A year-to-date comparison of total US commodity chemicals exports up to November last year shows an increase of nearly 1.8 million tonnes (16 per cent). Exports have risen across the board apart from acrylonitrile, ethylene glycol, benzene and toluene. US commodity chemicals exports have picked up the most into South Korea, China and Brazil by 569,000 tonnes, 457,000 tonnes and 380,000 tonnes respectively. Mexico remains the main destination accounting for 22 per cent of total US commodity chemicals exports, growing by 212,000 tonnes. By contrast, shipments heading to Europe shrank by 192,000 tonnes.
The major increases in exports were for methanol, ethanol and MTBE/ETBE which increased by 672,000 tonnes, 655,000 tonnes and 453,000 tonnes respectively. Exports of methanol have grown at a faster pace to South Korea and Europe, particularly to Belgium and the Netherlands. The increases of ethanol were to Brazil, China and India respectively. The increases in MTBE/ETBE exports have been mainly to Mexico and Japan along with smaller increases to Chile, Taiwan and Malaysia. Among other commodity chemicals export gains, more styrene shipments headed to South Korea and reached 362,000 tonnes, surpassing the 2015 annual total of 136,000 tonnes.
Overall, USA imports of commodity chemicals decreased by over 1.1 million tonnes (14 per cent). All products have seen a decline in volumes apart from MTBE/ETBE and paraxylene. Methanol imports have been the main factor for the decline in total imports. The 92 per cent fall in methanol imports has been due to lower volumes coming from Trinidad and Tobago, the major supplier of methanol to the US, with November year-to-date shipments dropping from 2.1 million tonnes in 2015 to just over 1.2 million tonnes last year. There were comparatively smaller slowdowns in shipments coming from the Middle East and Asia. Contrastingly there were increases in shipments from Equatorial Guinea, Canada, and the Netherlands. Benzene imports also dropped by 345,000 tonnes with the majority of this reduction from Europe and Asian suppliers, while the most significant increase in supplies have been from South Korea which rose by 76,000 tonnes.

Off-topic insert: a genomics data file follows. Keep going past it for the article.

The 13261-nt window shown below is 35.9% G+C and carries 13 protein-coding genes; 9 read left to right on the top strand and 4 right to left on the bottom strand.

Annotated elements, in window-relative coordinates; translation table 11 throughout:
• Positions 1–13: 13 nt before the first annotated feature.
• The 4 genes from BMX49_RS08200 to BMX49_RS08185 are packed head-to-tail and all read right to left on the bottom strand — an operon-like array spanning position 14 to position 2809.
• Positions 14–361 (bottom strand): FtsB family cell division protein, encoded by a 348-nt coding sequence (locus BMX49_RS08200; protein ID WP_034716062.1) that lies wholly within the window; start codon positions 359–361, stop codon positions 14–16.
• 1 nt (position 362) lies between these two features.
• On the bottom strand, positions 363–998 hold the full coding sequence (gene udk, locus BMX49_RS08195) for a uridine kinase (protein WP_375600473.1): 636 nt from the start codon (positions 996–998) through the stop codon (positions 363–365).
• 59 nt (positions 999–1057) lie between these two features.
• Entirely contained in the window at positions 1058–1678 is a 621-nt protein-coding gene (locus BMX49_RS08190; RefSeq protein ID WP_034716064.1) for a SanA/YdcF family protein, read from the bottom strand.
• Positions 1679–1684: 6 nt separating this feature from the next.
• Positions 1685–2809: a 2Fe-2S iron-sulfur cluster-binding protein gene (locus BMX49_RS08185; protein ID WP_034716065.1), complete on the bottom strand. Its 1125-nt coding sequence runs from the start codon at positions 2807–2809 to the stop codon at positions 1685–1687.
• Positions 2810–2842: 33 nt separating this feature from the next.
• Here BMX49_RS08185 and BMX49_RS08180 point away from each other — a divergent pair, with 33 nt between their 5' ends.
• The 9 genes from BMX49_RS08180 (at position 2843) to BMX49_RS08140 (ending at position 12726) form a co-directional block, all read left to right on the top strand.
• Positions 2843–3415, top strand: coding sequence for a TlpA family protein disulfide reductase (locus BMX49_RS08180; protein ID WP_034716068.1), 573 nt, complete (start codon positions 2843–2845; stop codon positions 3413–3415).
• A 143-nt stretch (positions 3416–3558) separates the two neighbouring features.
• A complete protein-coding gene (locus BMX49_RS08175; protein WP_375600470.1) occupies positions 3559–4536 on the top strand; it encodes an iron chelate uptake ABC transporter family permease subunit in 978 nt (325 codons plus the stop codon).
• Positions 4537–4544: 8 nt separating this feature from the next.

We envisage this trend of increase in exports to continue with import volumes being subdued. This is mainly from the rise in petrochemical projects, taking advantage of the comparatively cheaper domestic feedstock from shale gas. Methanol will be one of the major drivers for US exports mainly heading to Asia, the bulk of which being supplied to China for their rising demand from MTO (methanol to olefins) and MTP (methanol to propylene) capacity. Some upcoming US methanol projects include capacity that will be built on the west coast for the first time.
Based purely on changes in year-to-date trade figures, total US exports of commodity chemicals this year would increase by 16 per cent from 2015, while US imports of commodity chemicals would decrease by 14 per cent.
The above is from the Chemical Carrier World service provided by Richardson Lawrie Associates Ltd (RLA), a firm of international maritime economists and business consultants. More information can be found at www.richardsonlawrie.com.